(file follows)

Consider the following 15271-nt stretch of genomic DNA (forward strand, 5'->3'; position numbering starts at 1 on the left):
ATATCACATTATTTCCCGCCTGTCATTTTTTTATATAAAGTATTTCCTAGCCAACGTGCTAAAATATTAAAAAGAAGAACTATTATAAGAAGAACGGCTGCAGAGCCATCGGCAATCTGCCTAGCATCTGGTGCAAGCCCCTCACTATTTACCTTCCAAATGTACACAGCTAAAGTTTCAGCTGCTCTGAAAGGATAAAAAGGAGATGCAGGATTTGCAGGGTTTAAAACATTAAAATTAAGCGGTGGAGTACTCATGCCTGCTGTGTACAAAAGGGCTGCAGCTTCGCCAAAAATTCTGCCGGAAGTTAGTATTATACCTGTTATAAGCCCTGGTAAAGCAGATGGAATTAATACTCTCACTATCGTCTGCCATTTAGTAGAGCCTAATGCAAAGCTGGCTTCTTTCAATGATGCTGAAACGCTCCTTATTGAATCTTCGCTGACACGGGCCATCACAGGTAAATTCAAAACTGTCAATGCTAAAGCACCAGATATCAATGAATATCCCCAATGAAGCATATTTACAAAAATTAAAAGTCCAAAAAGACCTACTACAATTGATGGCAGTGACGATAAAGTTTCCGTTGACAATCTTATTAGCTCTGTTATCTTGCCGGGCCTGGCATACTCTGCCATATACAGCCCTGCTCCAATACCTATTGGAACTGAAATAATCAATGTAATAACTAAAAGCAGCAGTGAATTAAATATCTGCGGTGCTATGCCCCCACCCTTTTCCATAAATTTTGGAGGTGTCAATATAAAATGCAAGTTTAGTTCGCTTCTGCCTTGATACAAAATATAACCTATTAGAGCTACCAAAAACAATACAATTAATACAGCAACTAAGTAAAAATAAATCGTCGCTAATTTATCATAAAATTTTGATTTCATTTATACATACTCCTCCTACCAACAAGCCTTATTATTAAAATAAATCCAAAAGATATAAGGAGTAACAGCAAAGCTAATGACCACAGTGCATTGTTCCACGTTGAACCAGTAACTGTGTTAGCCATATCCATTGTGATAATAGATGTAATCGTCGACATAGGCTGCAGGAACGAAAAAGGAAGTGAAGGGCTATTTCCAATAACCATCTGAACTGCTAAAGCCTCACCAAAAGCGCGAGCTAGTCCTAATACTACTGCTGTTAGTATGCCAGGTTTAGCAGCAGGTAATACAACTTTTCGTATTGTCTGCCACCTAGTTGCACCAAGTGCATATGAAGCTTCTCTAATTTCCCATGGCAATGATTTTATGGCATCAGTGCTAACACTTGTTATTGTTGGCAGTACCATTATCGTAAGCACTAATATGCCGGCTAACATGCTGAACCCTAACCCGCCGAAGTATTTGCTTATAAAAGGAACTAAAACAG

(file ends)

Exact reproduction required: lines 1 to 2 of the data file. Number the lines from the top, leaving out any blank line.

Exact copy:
Consider the following 15271-nt stretch of genomic DNA (forward strand, 5'->3'; position numbering starts at 1 on the left):
ATATCACATTATTTCCCGCCTGTCATTTTTTTATATAAAGTATTTCCTAGCCAACGTGCTAAAATATTAAAAAGAAGAACTATTATAAGAAGAACGGCTGCAGAGCCATCGGCAATCTGCCTAGCATCTGGTGCAAGCCCCTCACTATTTACCTTCCAAATGTACACAGCTAAAGTTTCAGCTGCTCTGAAAGGATAAAAAGGAGATGCAGGATTTGCAGGGTTTAAAACATTAAAATTAAGCGGTGGAGTACTCATGCCTGCTGTGTACAAAAGGGCTGCAGCTTCGCCAAAAATTCTGCCGGAAGTTAGTATTATACCTGTTATAAGCCCTGGTAAAGCAGATGGAATTAATACTCTCACTATCGTCTGCCATTTAGTAGAGCCTAATGCAAAGCTGGCTTCTTTCAATGATGCTGAAACGCTCCTTATTGAATCTTCGCTGACACGGGCCATCACAGGTAAATTCAAAACTGTCAATGCTAAAGCACCAGATATCAATGAATATCCCCAATGAAGCATATTTACAAAAATTAAAAGTCCAAAAAGACCTACTACAATTGATGGCAGTGACGATAAAGTTTCCGTTGACAATCTTATTAGCTCTGTTATCTTGCCGGGCCTGGCATACTCTGCCATATACAGCCCTGCTCCAATACCTATTGGAACTGAAATAATCAATGTAATAACTAAAAGCAGCAGTGAATTAAATATCTGCGGTGCTATGCCCCCACCCTTTTCCATAAATTTTGGAGGTGTCAATATAAAATGCAAGTTTAGTTCGCTTCTGCCTTGATACAAAATATAACCTATTAGAGCTACCAAAAACAATACAATTAATACAGCAACTAAGTAAAAATAAATCGTCGCTAATTTATCATAAAATTTTGATTTCATTTATACATACTCCTCCTACCAACAAGCCTTATTATTAAAATAAATCCAAAAGATATAAGGAGTAACAGCAAAGCTAATGACCACAGTGCATTGTTCCACGTTGAACCAGTAACTGTGTTAGCCATATCCATTGTGATAATAGATGTAATCGTCGACATAGGCTGCAGGAACGAAAAAGGAAGTGAAGGGCTATTTCCAATAACCATCTGAACTGCTAAAGCCTCACCAAAAGCGCGAGCTAGTCCTAATACTACTGCTGTTAGTATGCCAGGTTTAGCAGCAGGTAATACAACTTTTCGTATTGTCTGCCACCTAGTTGCACCAAGTGCATATGAAGCTTCTCTAATTTCCCATGGCAATGATTTTATGGCATCAGTGCTAACACTTGTTATTGTTGGCAGTACCATTATCGTAAGCACTAATATGCCGGCTAACATGCTGAACCCTAACCCGCCGAAGTATTTGCTTATAAAAGGAACTAAAACAG